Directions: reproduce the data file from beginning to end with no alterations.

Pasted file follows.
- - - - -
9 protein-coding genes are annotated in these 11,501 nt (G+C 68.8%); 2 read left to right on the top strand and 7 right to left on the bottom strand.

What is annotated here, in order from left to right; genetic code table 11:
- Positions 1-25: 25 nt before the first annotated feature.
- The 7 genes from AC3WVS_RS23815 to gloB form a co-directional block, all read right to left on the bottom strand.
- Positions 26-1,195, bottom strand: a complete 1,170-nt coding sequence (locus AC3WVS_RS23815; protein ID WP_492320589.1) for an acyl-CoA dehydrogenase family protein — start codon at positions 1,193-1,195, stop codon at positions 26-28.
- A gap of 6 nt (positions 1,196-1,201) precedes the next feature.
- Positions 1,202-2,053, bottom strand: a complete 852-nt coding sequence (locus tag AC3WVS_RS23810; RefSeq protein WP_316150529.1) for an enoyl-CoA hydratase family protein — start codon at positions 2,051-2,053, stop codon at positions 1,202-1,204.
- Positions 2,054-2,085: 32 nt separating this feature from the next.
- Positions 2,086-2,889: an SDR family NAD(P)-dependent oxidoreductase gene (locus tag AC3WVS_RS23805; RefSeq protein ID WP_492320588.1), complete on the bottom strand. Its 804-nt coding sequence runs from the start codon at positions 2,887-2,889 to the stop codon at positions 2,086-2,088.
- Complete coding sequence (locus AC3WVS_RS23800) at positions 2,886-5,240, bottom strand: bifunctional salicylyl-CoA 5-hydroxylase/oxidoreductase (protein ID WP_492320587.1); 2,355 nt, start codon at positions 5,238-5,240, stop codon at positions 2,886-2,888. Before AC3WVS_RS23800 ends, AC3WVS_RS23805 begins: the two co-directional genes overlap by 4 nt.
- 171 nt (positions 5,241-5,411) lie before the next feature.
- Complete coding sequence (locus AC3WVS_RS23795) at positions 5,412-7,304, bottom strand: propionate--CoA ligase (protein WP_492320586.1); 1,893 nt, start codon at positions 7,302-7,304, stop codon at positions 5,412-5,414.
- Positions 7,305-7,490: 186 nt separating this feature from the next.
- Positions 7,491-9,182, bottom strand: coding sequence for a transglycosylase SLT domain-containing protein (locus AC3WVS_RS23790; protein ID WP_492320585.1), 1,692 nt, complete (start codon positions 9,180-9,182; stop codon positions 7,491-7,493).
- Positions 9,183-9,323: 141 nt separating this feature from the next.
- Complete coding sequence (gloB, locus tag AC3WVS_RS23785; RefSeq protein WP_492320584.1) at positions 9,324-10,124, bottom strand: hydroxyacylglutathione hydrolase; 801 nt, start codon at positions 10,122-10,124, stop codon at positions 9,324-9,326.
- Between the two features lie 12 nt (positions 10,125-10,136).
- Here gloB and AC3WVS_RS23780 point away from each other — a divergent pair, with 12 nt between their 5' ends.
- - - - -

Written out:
9 protein-coding genes are annotated in these 11,501 nt (G+C 68.8%); 2 read left to right on the top strand and 7 right to left on the bottom strand.

What is annotated here, in order from left to right; genetic code table 11:
- Positions 1-25: 25 nt before the first annotated feature.
- The 7 genes from AC3WVS_RS23815 to gloB form a co-directional block, all read right to left on the bottom strand.
- Positions 26-1,195, bottom strand: a complete 1,170-nt coding sequence (locus AC3WVS_RS23815; protein ID WP_492320589.1) for an acyl-CoA dehydrogenase family protein — start codon at positions 1,193-1,195, stop codon at positions 26-28.
- A gap of 6 nt (positions 1,196-1,201) precedes the next feature.
- Positions 1,202-2,053, bottom strand: a complete 852-nt coding sequence (locus tag AC3WVS_RS23810; RefSeq protein WP_316150529.1) for an enoyl-CoA hydratase family protein — start codon at positions 2,051-2,053, stop codon at positions 1,202-1,204.
- Positions 2,054-2,085: 32 nt separating this feature from the next.
- Positions 2,086-2,889: an SDR family NAD(P)-dependent oxidoreductase gene (locus tag AC3WVS_RS23805; RefSeq protein ID WP_492320588.1), complete on the bottom strand. Its 804-nt coding sequence runs from the start codon at positions 2,887-2,889 to the stop codon at positions 2,086-2,088.
- Complete coding sequence (locus AC3WVS_RS23800) at positions 2,886-5,240, bottom strand: bifunctional salicylyl-CoA 5-hydroxylase/oxidoreductase (protein ID WP_492320587.1); 2,355 nt, start codon at positions 5,238-5,240, stop codon at positions 2,886-2,888. Before AC3WVS_RS23800 ends, AC3WVS_RS23805 begins: the two co-directional genes overlap by 4 nt.
- 171 nt (positions 5,241-5,411) lie before the next feature.
- Complete coding sequence (locus AC3WVS_RS23795) at positions 5,412-7,304, bottom strand: propionate--CoA ligase (protein WP_492320586.1); 1,893 nt, start codon at positions 7,302-7,304, stop codon at positions 5,412-5,414.
- Positions 7,305-7,490: 186 nt separating this feature from the next.
- Positions 7,491-9,182, bottom strand: coding sequence for a transglycosylase SLT domain-containing protein (locus AC3WVS_RS23790; protein ID WP_492320585.1), 1,692 nt, complete (start codon positions 9,180-9,182; stop codon positions 7,491-7,493).
- Positions 9,183-9,323: 141 nt separating this feature from the next.
- Complete coding sequence (gloB, locus tag AC3WVS_RS23785; RefSeq protein WP_492320584.1) at positions 9,324-10,124, bottom strand: hydroxyacylglutathione hydrolase; 801 nt, start codon at positions 10,122-10,124, stop codon at positions 9,324-9,326.
- Between the two features lie 12 nt (positions 10,125-10,136).
- Here gloB and AC3WVS_RS23780 point away from each other — a divergent pair, with 12 nt between their 5' ends.